Background: Few large studies have documented the clinical and pathologic features of native valve endocarditis (NVE) independently from prosthetic valve endocarditis (PVE). Methods: A retrospective study of medical records of all patients undergoing operation for NVE at Mayo Clinic in Rochester, MN (1985-2004), was performed. Medical records were reviewed from 287 patients for demographics, infecting organism, and comorbidities. Microscopic slides from 310 valves were reviewed for features of infection. Results: The study cohort included 287 patients, with age ranging from 9 to 87 years (mean, 54), yielding 310 valves. Most (73%) were from men, and 84% were regurgitant. Risk factors included bicuspid aortic valve (23%), dental manipulation (20%), mitral valve prolapse (18%), diabetes mellitus (16%), and others (< 5% each); in 15%, no risk factor was identified. The four most commonly identified organisms were viridans group streptococci (28%), Staphylococcus aureus (18%), enterococci (9%), and coagulase-negative staphylococci (8%). NVE was histologically active in 58% and healed in 42%, and affected left-sided valves in 94%. It was associated with embolization in 29%, acute heart failure in 29%, and annular abscess in 18%. Men accounted for a higher percentage of aortic NVE than mitral NVE (82% versus 63%, respectively; P=.001). Among 126 valves with active endocarditis, 25% had no microorganisms identified histologically. Conclusion: NVE affected men nearly three times as frequently as women. Diabetes mellitus emerged as a prevalent (and previously underrecognized) risk factor for NVE. The most common infecting organisms were streptococci and staphylococci. Microorganisms were identified histologically in the majority of active endocarditis cases.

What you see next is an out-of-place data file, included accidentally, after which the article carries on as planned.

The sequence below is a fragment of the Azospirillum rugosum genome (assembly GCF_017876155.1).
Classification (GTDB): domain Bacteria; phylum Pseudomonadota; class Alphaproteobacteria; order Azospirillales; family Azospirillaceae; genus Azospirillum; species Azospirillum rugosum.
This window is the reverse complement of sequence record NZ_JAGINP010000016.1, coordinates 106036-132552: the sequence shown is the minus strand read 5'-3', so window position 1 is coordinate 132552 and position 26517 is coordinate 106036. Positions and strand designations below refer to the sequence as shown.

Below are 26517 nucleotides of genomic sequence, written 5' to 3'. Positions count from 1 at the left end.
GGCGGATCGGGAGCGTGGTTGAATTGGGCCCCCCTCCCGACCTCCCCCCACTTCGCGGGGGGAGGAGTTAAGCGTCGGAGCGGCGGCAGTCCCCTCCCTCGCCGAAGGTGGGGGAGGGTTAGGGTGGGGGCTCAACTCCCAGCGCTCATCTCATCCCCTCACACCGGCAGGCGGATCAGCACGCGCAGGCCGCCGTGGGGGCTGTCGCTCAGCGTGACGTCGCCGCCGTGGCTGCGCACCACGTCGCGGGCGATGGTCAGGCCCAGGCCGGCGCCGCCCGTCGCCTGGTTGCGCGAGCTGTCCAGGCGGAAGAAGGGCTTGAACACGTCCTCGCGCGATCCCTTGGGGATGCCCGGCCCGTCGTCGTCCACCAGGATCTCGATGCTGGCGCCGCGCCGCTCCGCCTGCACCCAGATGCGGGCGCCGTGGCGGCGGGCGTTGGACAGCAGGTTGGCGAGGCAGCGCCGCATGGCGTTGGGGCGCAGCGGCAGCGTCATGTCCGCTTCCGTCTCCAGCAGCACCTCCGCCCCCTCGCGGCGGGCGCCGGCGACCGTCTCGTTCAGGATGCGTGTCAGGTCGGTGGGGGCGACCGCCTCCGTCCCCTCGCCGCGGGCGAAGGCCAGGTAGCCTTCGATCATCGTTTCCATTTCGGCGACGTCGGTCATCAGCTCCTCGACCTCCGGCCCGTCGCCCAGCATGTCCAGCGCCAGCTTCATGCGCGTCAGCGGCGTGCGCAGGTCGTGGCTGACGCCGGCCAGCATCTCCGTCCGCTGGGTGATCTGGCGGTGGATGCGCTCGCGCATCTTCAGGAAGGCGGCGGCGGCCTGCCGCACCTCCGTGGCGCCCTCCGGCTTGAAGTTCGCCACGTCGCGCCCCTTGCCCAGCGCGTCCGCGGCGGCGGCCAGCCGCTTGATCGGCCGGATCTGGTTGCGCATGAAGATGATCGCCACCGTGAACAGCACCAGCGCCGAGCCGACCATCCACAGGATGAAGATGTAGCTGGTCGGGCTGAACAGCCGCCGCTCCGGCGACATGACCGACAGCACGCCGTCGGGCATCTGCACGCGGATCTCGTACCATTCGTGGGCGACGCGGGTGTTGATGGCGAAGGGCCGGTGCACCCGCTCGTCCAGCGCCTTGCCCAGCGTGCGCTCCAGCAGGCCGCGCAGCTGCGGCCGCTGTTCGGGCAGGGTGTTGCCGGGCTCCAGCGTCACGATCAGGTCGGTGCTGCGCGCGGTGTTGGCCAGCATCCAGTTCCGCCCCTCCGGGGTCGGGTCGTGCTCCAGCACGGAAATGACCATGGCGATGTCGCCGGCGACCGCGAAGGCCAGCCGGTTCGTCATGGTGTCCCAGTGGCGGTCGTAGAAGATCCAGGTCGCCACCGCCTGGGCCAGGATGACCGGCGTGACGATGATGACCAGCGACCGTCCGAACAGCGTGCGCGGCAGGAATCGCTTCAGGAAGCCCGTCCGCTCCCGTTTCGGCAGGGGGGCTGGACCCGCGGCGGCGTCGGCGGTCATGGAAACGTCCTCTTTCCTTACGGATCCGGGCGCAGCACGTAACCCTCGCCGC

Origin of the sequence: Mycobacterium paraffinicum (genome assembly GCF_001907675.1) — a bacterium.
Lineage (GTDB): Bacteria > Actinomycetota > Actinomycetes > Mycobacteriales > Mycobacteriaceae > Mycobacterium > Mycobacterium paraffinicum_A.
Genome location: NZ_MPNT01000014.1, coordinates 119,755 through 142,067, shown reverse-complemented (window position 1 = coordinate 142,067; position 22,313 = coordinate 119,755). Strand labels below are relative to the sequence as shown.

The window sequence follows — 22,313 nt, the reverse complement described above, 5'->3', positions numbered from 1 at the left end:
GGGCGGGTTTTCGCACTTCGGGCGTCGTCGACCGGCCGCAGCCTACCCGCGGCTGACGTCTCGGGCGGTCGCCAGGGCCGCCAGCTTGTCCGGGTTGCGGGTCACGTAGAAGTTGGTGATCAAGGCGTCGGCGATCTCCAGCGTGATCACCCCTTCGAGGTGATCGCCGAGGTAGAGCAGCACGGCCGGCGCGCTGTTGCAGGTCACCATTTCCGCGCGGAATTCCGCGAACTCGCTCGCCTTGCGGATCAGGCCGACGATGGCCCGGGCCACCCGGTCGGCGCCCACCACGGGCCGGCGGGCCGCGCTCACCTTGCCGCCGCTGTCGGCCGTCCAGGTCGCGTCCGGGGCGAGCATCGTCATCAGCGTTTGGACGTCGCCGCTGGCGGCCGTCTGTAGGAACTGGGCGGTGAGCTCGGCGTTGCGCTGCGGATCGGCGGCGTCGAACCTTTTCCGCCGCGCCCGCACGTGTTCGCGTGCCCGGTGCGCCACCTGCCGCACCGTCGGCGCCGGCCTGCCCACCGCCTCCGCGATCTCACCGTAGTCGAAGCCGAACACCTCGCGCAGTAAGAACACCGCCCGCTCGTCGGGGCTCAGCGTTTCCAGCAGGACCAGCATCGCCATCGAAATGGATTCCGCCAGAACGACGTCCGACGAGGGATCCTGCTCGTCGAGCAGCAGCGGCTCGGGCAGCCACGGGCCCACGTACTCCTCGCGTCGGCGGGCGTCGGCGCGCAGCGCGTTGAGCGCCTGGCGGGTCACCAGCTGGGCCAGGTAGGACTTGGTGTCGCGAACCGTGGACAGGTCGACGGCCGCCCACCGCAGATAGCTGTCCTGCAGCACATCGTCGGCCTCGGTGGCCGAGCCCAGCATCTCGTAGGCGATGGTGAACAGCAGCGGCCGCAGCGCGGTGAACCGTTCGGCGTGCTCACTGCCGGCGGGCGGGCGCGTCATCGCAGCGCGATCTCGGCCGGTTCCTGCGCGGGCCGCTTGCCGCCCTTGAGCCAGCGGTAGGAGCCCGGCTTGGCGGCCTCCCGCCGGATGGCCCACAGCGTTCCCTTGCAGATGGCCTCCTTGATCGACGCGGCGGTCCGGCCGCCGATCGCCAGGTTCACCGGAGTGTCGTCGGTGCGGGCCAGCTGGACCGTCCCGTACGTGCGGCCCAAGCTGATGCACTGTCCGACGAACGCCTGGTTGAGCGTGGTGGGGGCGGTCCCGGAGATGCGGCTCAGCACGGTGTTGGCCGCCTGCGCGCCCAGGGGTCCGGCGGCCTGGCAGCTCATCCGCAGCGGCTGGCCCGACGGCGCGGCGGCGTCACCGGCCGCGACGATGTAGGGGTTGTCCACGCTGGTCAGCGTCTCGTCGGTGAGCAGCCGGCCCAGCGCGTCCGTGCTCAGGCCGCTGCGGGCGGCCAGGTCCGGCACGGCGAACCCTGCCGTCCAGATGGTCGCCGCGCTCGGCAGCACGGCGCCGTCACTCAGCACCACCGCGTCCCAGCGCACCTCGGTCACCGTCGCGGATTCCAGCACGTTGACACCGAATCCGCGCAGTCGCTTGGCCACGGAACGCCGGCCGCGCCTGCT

- Infective endocarditis
- Native heart valves
ASJC Scopus subject areas
- Pathology and Forensic Medicine
- Cardiology and Cardiovascular Medicine